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LEADING COMMUNITY RISK REDUCTION - page 6 / 75

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BACKGROUND AND SIGNIFICANCE

On January 19, 2000, a devastating fire occurred in Boland Residence Hall at

Seton Hall University. This tragedy resulted in the deaths of three college freshmen and

injuries to 58 additional students (Naylis, 2000). Sadly, the incident at Seton Hall is not

an isolated event in the history of American colleges. In fact, some of America’s most

prestigious universities have experienced deadly fires that have affected their

communities for years. Even more troubling is the fact that more than 1,600 fires

occurred in dormitories annually from 1988 to 1997. On average, this resulted in 66

civilian injuries and 8.9 million dollars in property damage (Moore, 2000). Tragedies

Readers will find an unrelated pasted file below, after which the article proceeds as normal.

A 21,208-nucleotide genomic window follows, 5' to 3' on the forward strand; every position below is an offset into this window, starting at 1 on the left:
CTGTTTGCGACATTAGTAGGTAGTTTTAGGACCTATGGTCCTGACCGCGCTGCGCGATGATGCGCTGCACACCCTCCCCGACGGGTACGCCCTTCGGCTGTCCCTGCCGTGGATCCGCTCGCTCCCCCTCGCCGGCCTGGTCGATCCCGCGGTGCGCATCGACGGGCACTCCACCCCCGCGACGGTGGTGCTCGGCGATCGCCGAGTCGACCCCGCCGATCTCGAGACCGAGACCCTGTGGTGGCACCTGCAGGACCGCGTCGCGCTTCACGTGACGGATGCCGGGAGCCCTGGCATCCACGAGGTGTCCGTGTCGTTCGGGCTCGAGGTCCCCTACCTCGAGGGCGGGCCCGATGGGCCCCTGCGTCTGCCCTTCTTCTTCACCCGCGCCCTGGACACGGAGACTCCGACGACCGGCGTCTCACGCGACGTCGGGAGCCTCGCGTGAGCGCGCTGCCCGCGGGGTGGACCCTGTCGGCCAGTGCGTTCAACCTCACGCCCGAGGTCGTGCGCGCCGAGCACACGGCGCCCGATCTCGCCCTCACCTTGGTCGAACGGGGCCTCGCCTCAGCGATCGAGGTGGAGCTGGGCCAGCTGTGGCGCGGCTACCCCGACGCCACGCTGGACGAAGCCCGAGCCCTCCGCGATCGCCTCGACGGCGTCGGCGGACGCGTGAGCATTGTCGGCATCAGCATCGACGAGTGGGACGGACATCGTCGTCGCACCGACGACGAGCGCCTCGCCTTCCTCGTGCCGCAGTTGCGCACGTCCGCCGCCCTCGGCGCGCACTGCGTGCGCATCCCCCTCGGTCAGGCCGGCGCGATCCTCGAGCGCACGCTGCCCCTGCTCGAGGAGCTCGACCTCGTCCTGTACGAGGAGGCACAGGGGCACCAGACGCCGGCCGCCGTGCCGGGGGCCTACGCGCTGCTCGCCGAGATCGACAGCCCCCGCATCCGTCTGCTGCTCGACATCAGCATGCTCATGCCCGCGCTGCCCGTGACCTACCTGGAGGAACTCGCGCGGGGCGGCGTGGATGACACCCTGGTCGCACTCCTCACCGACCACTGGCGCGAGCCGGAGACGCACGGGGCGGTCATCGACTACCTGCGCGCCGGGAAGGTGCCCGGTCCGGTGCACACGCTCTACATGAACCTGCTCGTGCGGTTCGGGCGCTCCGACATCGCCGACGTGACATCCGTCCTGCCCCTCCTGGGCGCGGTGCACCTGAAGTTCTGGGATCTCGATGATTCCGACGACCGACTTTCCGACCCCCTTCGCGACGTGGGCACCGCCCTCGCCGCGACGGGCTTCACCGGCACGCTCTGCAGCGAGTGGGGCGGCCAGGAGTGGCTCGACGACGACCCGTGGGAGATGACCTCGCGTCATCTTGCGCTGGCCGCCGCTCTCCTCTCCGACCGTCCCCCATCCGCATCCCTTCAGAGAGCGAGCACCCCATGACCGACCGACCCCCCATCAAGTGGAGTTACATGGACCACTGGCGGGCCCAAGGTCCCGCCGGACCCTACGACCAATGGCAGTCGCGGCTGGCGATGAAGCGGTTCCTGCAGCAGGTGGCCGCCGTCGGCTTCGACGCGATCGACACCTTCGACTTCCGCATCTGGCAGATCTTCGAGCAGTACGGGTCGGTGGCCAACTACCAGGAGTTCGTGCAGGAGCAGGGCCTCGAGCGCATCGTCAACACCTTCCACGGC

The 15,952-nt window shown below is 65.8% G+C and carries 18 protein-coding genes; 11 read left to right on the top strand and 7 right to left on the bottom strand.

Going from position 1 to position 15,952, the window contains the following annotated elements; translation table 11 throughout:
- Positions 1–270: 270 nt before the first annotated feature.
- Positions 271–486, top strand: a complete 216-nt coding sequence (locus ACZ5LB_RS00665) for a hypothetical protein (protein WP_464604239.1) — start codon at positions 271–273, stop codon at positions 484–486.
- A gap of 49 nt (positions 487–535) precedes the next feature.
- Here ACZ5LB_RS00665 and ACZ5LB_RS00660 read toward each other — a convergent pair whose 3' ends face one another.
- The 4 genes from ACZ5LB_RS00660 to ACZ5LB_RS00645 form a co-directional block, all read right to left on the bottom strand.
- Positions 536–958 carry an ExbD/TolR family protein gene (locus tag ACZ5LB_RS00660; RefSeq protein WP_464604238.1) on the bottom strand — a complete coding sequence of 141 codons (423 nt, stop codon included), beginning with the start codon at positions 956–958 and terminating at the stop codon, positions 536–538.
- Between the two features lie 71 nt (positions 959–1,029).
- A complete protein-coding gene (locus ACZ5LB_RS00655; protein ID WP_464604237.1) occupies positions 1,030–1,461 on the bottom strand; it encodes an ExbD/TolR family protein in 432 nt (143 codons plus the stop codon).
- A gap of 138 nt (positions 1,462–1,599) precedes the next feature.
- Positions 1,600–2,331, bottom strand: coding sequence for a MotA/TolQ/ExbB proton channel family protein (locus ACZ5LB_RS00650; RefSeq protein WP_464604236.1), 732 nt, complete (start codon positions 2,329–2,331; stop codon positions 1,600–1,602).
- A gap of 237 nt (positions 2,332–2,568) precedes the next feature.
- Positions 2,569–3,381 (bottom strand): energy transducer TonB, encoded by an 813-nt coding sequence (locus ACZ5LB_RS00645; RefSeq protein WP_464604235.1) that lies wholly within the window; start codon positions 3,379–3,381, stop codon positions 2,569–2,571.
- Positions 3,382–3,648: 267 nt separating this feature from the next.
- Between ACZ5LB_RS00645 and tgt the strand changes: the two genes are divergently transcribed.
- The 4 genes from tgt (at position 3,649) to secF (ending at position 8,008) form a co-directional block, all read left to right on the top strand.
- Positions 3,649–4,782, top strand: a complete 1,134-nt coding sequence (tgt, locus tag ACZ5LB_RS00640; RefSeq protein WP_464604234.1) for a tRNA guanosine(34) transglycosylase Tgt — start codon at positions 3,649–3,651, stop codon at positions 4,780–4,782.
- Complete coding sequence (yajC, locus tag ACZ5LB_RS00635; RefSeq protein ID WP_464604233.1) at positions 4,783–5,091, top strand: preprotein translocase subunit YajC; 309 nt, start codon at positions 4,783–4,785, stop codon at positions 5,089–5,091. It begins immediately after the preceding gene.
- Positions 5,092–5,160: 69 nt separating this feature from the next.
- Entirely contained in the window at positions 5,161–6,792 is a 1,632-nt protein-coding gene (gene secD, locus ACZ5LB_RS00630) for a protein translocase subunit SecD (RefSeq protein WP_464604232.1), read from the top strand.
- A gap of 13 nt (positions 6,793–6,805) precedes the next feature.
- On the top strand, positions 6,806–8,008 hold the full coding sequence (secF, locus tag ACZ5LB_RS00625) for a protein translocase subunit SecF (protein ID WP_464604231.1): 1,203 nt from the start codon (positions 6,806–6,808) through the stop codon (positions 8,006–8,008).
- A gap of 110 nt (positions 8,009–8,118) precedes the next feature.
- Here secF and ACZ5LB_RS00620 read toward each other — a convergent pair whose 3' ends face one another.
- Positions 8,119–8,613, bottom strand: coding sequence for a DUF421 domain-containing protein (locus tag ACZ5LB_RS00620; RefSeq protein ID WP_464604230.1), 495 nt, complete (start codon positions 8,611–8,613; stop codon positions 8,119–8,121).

such as the one experienced at Seton should be a wake up call to all executive level chief

officers whose departments are tasked with fire protection for universities that provide

on-campus housing.

California State University, Fresno (CSUF) is a 327-acre campus located at the

northeast edge of Fresno, California, at the foot of the Sierra Nevada range. The

surrounding San Joaquin Valley is one of the richest agricultural areas in the world.

Fresno County is the sixth largest metropolitan area in California. Nicknamed “Fresno

State,” CSUF is one of the 23 campuses of the California State University, one of the

largest systems of higher education in the world. Founded as Fresno State Normal

School in 1911, CSUF became a teacher's college in 1921, and has offered advanced

degrees since 1949 (CSUF, 2003).

The University provides on-campus housing for approximately 1,070 students.

There are nine residence halls including three community style dormitories and six

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